I have been blown away by the most recent post of our dear Doxy. One would not wish to diminish her brilliance by saying "as usual", but indeed, as usual, she states her case with eloquence, feeling, and a level of perception that few mortals achieve in this transitory life.

Good Grief! I am staunchly of the hetero camp but I would marry this woman in a heartbeat!

Dear Lord,
I wish for Doxy Dearest a man worthy of her--no punches pulled, out-and-out intellectual and emotional equality. I wish her joy and happiness to drive away the sorrow of her previous experiences.

And if that is not what she desires, well, I have a dog here who desperately wants to marry her...

What I am

Click to view my Personality Profile page

Friday, February 1, 2008

Feast of St. Brigid

Today is the feast of Saint Brigid, my name saint (I took it as my confirmation name) and we are having a feast of our own in celebration, with a couple of dear friends to enjoy it with us. (Quite fitting, as she is the patron saint of hospitality.) There'll be salmon with dill sauce, asparagus, and (of course) Murphy's Irish Stout. Bon bons for dessert!

Ni bu Sanct Brigid suanach
Ni bu huarach im sheire Dé,
Sech ni chiuir ni cossens
Ind nóeb dibad bethath che.

Saint Brigid was not given to sleep,
Nor was she intermittent about God's Love;
Not merely that she did not buy, she did not seek for
The wealth of this world below, the holy one.

(from a Life of St. Brigid by the seventh-century St. Broccan Cloen)

Padre Mickey over at the Dance party has a write-up of St. Brigid that cannot be missed! Go read it. And have some butter tonight!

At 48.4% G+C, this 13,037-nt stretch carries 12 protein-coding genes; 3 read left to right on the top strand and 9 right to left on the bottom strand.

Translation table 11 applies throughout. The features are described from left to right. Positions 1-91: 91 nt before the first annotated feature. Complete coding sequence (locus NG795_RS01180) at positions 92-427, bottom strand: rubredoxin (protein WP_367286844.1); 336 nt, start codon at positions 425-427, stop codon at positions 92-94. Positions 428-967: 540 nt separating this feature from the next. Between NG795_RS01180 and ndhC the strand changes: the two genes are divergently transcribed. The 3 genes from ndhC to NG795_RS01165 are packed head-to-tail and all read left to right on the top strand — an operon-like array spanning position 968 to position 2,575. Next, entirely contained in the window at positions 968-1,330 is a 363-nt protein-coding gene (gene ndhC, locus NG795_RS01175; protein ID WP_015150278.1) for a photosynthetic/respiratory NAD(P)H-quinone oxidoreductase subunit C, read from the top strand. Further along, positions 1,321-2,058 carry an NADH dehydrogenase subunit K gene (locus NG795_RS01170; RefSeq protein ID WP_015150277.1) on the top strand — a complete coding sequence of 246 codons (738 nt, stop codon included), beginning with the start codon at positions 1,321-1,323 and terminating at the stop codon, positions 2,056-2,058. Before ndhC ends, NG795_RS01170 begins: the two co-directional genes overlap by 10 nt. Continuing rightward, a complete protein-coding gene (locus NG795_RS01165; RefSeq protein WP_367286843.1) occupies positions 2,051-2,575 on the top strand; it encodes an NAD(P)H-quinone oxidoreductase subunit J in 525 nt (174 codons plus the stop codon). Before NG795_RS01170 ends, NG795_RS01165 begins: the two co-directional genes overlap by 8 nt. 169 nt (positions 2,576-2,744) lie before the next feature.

Oh, and make sure you hang a hankerchief from your washline for good fortune throughout the coming year!


I just started reading a fascinating new book called Planet Narnia. The author, Michael Ward, argues that the main organizing principle behind C.S. Lewis' Chronicles of Narnia is in fact the seven medieval planets--the "seven heavens" of medieval cosmology. The book was actually sitting in my husband's office at--I went in for some trifle, idly picked it up, became engrossed, and just sat there reading it.

I've only read the first chapter, but I have to say it is one of the best written books I've read all year. As a great fan of the Narniad, I can't wait to see how he proves his thesis.

So this is about serendipity. I am teaching a class on the Renaissance and English Literature--way out of my field, but the professor who normally teaches it is on leave. So I am getting to read many things for the first time. One of then is Sir Philip Sidney's Defense of Poesy, a rather obscure apologia for poets (and indeed all makers of literature) in the face of Puritan attacks.

So I sat there reading Planet Narnia, and Ward is talking about why Lewis didn't just come out and tell people that there was an overarching theme for the Narnaid: his "precedents for secrecy." As a medievalist, he was naturally steeped in the ethos of the period, and (as Ward puts it) "Secrecy and polysemy were important features of the literature of that period." Earlier he quotes Owen Barfield as saying, "He [Lewis] stood before me as a mystery as solidly as he stood before me as a friend." And then a little later Ward quotes from the Defense of Poesy:

"Sir Philip Sidney neatly expressed the prevailing aesthetic temper of the period when he wrote 'there are many misteries contained in Poetrie, which of purpose were written darkly, least by prophane wits it should be abused."

Hmm... serendipity! Quoting Sidney on the same day I am reading him for the first time myself! Then I thought I'd better get back to work, so I went to the library. As I traveled the well-worn path among the stacks to the quiet mezzanine where I like to hide out and do work, the title and author of a book caught my eye: Romanticism Comes of Age by Owen Barfield. I must have walked by it a hundred times without ever really seeing it. I pulled it from the shelf and opened it at random and read the following:

"As users of language, the poet and the logician stand at opposite poles. To the logician the sound of a word means nothing at all, while to the poet it is of the utmost importance. To the logician those words are of most value which change their meaning as little as possible when they are used in different contexts; the poet likes the meanings which change most, and is always trying to change them further himself."

Another "defense of poesy." This is why I love this job!